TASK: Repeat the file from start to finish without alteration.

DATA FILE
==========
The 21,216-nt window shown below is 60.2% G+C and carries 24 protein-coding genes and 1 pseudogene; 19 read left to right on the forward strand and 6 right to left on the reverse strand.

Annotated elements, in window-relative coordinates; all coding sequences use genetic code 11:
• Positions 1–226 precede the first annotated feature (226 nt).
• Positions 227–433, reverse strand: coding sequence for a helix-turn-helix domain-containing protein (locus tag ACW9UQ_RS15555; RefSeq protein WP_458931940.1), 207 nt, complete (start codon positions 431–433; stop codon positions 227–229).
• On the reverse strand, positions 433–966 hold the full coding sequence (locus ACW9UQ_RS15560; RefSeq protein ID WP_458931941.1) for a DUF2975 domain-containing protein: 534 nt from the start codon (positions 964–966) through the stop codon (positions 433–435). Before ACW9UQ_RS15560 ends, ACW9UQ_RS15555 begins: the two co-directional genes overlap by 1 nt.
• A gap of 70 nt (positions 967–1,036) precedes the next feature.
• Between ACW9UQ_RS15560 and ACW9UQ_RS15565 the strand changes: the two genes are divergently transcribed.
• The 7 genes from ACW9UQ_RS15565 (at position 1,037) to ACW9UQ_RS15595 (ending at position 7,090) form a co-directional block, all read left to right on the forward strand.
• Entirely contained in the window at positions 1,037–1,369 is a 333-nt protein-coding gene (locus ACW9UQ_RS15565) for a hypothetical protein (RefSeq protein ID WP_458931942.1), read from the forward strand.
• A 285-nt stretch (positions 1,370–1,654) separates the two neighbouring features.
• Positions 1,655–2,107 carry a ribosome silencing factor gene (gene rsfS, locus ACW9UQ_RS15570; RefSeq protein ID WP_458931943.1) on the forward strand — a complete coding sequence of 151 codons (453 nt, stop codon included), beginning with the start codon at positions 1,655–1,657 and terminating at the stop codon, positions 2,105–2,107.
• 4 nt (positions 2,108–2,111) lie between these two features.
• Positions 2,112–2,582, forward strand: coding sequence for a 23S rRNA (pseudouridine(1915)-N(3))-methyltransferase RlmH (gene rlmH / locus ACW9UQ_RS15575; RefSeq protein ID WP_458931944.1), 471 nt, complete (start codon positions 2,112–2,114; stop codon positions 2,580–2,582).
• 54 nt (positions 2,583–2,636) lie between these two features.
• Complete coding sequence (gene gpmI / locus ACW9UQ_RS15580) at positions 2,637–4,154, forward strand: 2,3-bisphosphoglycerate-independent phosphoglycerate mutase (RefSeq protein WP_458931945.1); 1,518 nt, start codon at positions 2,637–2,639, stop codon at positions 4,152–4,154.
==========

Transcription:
The 21,216-nt window shown below is 60.2% G+C and carries 24 protein-coding genes and 1 pseudogene; 19 read left to right on the forward strand and 6 right to left on the reverse strand.

Annotated elements, in window-relative coordinates; all coding sequences use genetic code 11:
• Positions 1–226 precede the first annotated feature (226 nt).
• Positions 227–433, reverse strand: coding sequence for a helix-turn-helix domain-containing protein (locus tag ACW9UQ_RS15555; RefSeq protein WP_458931940.1), 207 nt, complete (start codon positions 431–433; stop codon positions 227–229).
• On the reverse strand, positions 433–966 hold the full coding sequence (locus ACW9UQ_RS15560; RefSeq protein ID WP_458931941.1) for a DUF2975 domain-containing protein: 534 nt from the start codon (positions 964–966) through the stop codon (positions 433–435). Before ACW9UQ_RS15560 ends, ACW9UQ_RS15555 begins: the two co-directional genes overlap by 1 nt.
• A gap of 70 nt (positions 967–1,036) precedes the next feature.
• Between ACW9UQ_RS15560 and ACW9UQ_RS15565 the strand changes: the two genes are divergently transcribed.
• The 7 genes from ACW9UQ_RS15565 (at position 1,037) to ACW9UQ_RS15595 (ending at position 7,090) form a co-directional block, all read left to right on the forward strand.
• Entirely contained in the window at positions 1,037–1,369 is a 333-nt protein-coding gene (locus ACW9UQ_RS15565) for a hypothetical protein (RefSeq protein ID WP_458931942.1), read from the forward strand.
• A 285-nt stretch (positions 1,370–1,654) separates the two neighbouring features.
• Positions 1,655–2,107 carry a ribosome silencing factor gene (gene rsfS, locus ACW9UQ_RS15570; RefSeq protein ID WP_458931943.1) on the forward strand — a complete coding sequence of 151 codons (453 nt, stop codon included), beginning with the start codon at positions 1,655–1,657 and terminating at the stop codon, positions 2,105–2,107.
• 4 nt (positions 2,108–2,111) lie between these two features.
• Positions 2,112–2,582, forward strand: coding sequence for a 23S rRNA (pseudouridine(1915)-N(3))-methyltransferase RlmH (gene rlmH / locus ACW9UQ_RS15575; RefSeq protein ID WP_458931944.1), 471 nt, complete (start codon positions 2,112–2,114; stop codon positions 2,580–2,582).
• 54 nt (positions 2,583–2,636) lie between these two features.
• Complete coding sequence (gene gpmI / locus ACW9UQ_RS15580) at positions 2,637–4,154, forward strand: 2,3-bisphosphoglycerate-independent phosphoglycerate mutase (RefSeq protein WP_458931945.1); 1,518 nt, start codon at positions 2,637–2,639, stop codon at positions 4,152–4,154.